All 36 patients with a postoperative GHR of <50% in the primary tumour were treated with oxaliplatin-based neoadjuvant chemotherapy, then underwent gastrectomy with D2 lymphadenectomy (R0 resection), and after, began adjuvant chemotherapy 3 to 4 weeks after surgery. Patients in group A (n=24) continued to receive the original neoadjuvant chemotherapy, while patients in group B (n=12) received modified chemotherapy. Group A included 18 males and 6 females (male: female =3:1) aged 58±9.7 years, with an ECOG score of 0 to 1. Group B included 10 males and 2 females (male: female =5:1) aged 51±15 years, with an ECOG score of 0 to 1. The basic information and matching of the two groups are shown in Table 1. Postoperative pathological data are shown in Table 2.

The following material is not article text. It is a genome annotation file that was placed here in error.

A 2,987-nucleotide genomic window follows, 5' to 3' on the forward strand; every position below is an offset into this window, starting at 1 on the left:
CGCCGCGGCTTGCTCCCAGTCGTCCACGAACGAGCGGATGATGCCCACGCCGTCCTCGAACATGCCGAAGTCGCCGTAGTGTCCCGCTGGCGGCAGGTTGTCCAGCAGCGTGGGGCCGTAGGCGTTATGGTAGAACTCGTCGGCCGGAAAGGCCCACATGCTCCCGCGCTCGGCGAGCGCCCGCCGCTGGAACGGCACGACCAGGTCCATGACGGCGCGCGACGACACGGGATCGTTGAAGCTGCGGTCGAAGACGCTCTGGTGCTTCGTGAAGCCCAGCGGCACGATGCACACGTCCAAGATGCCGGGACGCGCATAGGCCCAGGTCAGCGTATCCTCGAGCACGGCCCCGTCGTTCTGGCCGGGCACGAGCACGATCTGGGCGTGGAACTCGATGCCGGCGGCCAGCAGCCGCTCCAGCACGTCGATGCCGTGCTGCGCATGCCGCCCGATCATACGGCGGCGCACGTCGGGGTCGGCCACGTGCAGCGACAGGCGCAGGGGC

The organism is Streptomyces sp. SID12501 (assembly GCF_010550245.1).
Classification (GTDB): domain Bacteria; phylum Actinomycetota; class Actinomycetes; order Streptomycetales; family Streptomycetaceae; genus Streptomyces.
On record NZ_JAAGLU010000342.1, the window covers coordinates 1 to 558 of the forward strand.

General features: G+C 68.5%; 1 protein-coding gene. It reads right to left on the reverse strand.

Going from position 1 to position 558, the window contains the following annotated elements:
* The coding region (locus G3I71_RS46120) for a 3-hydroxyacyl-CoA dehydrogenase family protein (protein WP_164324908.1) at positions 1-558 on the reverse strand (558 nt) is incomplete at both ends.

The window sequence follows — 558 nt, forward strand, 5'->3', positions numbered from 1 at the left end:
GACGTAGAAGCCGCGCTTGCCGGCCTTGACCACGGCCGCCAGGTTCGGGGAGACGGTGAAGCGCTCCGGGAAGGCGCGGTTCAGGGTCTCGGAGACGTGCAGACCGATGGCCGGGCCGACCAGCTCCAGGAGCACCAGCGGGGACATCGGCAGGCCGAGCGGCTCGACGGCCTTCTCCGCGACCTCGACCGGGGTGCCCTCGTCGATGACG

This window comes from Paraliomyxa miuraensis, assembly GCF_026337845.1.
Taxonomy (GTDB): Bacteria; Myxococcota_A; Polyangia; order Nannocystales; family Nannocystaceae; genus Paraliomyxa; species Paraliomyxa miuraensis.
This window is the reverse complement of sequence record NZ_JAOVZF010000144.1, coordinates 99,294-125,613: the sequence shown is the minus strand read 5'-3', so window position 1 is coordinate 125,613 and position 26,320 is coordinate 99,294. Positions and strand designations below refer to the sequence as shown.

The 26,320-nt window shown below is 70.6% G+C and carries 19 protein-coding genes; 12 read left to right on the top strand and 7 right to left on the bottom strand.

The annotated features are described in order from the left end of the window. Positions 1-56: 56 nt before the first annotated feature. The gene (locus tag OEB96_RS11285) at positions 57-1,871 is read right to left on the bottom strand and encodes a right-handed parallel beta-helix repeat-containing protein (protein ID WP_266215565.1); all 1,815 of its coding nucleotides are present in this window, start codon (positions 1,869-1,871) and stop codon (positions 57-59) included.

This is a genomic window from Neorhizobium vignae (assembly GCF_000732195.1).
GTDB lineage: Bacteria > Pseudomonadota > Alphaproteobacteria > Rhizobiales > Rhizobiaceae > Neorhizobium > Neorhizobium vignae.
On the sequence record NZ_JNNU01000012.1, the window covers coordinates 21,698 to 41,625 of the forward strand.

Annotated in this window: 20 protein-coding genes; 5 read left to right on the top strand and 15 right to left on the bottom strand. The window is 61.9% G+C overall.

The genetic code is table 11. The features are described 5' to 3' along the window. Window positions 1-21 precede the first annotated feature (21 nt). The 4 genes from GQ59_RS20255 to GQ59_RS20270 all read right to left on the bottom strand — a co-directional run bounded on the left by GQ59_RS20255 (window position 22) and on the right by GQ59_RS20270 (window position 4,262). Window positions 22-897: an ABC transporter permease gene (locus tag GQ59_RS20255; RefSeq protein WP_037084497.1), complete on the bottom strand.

In group A, 15 patients (62.5%) completed postoperative adjuvant chemotherapy as planned; 5 patients (20.8%) declined further chemotherapy after 6, 2, 2, 1, or 1 cycles of chemotherapy due to their Grade III nausea and vomiting; 1 patient (4.2%) discontinued chemotherapy after 3 cycles of chemotherapy because of disease progression; 3 patients (12.5%) declined further chemotherapy after 6, 4, or 1 cycles of chemotherapy for other reasons. In group B, 9 patients (75.0%) completed postoperative adjuvant chemotherapy as planned; 2 patients (16.7%) declined further chemotherapy after 1 or 2 cycles of chemotherapy because of Grade III nausea and vomiting; and 1 patient (8.3%) discontinued chemotherapy after 4 cycles of chemotherapy because of disease progression.